Part 1: Dan Joyce Interview
In Which the Long Beach Marathon Man Talks About ...
Robert: There's been some talk that this could be the last year for the Long Beach Inline Marathon. Is that true?
Dan: That is true. The biggest reason for this is that unfortunately the inline manufacturing market is decreasing. And because of that, two or our sponsors have pulled out: K2 and Salomon. They had commitments, and they pulled out. So now there may not be a 2005 inline marathon.
You see, the (Long Beach) marathon committee is in a situation where they can't lose money on an element of the race. [The Long Beach Marathon includes a large running marathon, a bicycle tour, and the inline marathon.] But with two sponsors pulling out, they have to have a way to help offset the cost of the event. It's pure economics. People don't realize it but it takes tens of thousands of dollars to put on an event like that.
What we need is a sponsor to come in and say, "Here's $100,000 to help get your numbers up." But we don't have that. There's no one willing to do that given the number of people we sign up for the race.
Robert: What kind of sponsors is the committe looking for to replace K2 and Salomon?
Dan: Someone like Coca-Cola or McDonald or a Fortune 500 companies. Someone that would like to be associated with our active-lifestyle demographic.
Robert: Why is it that the Long Beach Marathon doesn't attract as many skaters as some of the other inline marathons, like the NorthShore in Duluth?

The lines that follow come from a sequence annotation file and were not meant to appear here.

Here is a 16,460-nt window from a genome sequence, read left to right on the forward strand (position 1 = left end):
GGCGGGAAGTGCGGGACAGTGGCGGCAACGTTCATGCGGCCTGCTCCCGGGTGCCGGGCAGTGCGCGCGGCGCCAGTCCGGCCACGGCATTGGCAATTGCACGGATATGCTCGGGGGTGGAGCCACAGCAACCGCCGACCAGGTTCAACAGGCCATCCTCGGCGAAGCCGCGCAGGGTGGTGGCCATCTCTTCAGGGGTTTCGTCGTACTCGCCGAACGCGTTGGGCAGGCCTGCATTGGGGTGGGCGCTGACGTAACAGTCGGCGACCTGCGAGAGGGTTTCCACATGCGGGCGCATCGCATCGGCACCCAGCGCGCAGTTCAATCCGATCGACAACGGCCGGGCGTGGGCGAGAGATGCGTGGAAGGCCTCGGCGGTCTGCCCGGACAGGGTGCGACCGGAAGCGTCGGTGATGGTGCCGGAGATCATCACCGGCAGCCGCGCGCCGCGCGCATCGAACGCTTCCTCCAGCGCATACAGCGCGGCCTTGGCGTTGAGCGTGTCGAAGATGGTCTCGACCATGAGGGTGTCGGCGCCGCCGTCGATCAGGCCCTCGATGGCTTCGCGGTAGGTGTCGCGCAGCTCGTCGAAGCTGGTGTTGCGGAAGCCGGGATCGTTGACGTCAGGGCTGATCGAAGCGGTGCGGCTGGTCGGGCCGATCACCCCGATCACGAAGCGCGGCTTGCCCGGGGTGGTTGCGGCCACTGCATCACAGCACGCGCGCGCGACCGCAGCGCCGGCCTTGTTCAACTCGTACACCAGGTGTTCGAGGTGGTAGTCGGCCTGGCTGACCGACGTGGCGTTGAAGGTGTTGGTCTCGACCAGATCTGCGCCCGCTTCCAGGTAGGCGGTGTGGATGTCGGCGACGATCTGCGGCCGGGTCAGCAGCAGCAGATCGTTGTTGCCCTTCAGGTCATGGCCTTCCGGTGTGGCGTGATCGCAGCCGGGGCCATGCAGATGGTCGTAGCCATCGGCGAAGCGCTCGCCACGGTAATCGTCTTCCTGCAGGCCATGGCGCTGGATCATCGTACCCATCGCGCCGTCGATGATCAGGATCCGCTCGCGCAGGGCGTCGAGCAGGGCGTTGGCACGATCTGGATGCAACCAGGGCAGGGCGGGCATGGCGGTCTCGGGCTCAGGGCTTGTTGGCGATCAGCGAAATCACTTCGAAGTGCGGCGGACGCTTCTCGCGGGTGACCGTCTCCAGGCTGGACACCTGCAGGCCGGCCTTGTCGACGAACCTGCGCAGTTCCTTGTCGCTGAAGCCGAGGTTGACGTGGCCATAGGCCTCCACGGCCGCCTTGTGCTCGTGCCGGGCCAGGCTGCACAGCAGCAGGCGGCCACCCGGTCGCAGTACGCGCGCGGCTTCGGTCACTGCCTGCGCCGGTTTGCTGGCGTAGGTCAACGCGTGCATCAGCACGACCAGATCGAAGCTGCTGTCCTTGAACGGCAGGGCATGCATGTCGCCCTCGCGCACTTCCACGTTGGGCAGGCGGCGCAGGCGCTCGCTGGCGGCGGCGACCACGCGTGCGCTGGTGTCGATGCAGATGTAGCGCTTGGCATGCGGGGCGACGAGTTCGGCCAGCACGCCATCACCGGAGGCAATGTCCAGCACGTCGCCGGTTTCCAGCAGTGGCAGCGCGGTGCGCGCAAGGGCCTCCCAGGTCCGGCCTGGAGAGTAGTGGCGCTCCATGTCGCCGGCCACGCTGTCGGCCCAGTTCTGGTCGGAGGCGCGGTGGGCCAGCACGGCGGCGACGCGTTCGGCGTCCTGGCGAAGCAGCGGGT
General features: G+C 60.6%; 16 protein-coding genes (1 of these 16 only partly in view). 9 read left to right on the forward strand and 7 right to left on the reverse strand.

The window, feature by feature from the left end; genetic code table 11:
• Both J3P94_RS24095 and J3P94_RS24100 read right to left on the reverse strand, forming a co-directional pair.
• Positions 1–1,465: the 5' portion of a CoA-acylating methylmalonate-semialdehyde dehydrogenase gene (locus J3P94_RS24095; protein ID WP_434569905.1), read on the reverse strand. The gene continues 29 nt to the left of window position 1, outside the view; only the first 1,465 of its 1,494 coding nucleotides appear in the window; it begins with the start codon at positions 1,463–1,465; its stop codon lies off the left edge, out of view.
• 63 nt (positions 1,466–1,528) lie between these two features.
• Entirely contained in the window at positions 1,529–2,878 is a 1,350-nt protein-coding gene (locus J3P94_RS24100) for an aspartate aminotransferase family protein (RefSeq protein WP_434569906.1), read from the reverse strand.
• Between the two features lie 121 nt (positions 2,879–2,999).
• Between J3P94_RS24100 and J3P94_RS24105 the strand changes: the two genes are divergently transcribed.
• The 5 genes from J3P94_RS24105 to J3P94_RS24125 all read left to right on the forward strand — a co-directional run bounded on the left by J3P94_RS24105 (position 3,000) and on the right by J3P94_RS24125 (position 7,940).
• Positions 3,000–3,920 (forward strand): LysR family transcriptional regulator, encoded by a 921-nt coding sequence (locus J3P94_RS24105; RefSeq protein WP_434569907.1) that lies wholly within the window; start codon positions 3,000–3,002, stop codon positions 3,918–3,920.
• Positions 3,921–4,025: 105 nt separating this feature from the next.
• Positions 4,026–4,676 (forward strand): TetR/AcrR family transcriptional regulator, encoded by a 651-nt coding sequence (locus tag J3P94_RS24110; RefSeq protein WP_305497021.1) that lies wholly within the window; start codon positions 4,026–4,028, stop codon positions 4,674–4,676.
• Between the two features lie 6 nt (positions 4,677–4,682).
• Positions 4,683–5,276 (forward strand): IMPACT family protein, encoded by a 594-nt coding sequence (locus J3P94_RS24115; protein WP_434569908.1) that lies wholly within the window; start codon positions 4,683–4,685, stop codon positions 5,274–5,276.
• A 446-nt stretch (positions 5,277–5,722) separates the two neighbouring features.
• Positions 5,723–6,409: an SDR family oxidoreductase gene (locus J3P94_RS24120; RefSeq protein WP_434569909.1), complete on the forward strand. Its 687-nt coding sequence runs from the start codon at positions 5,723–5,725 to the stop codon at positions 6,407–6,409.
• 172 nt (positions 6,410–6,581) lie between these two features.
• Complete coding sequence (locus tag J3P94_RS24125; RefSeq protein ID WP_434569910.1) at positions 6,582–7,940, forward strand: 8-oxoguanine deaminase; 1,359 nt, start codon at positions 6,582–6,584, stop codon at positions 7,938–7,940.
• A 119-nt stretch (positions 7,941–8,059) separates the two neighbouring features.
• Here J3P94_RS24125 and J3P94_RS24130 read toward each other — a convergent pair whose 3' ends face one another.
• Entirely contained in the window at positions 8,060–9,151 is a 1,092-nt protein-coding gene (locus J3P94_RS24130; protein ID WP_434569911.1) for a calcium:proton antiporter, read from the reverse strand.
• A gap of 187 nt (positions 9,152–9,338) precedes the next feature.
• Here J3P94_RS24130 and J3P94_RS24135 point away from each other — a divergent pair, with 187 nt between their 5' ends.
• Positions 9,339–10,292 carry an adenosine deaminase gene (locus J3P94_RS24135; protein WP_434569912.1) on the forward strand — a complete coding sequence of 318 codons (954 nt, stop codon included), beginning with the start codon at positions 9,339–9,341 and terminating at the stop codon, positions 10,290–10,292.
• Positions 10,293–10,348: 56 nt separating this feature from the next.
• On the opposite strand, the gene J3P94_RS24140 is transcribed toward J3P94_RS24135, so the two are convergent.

Dan: I have a couple theories on that. The biggest is that Duluth is what you call a small market. If you were to take the budget that the NorthShore has for advertisement and put a percent on the amount of people that you would reach with that money in Minnesota as compared to Southern California, you would find that we would have to quadruple our budget to reach as many people as they can. Their cost to market and advertise is one fourth of what ours is.
The second element is that there are more skaters per capita in Minneapolis than in Los Angeles. And I know that to be true because we've done statistical research with Rollerblade
The other thing is the pre-winter lifestyle in Minnesota. In Duluth, people want to get in as much activity as you can before winter when they are going to be stuck inside. Here it doesn't make a difference because we have such nice weather all year round.
Robert: Do you think an inline marathon could succeed anywhere in Southern California?
Dan: No. I think they would have the same issues we have. I think Duluth is not the norm and its success has to do with the market it's in. Look at the Disney Inline Marathon and the amount of money Disney puts into that event. Still they had only 1500, 1600 skaters this year. ... Duluth just has the corner on the market.
Robert: Will K2 and Salomon have booths at the Long Beach Marathon Expo this year?
Dan: No. They will not.
Robert: Do you think they will stay in the skate market?
Dan: I would think they would always make skates. But you can look at their skate sales: they are consistently down for the last five years. Unfortunately, putting money in events like ours is one of the first things that gets cut when skate sales are down. Events like ours are going to have to rely on non-inline industry companies for support.
Long Beach Inline Marathon in Doubt for 2005
Copyright © 2006 by Robert Burnson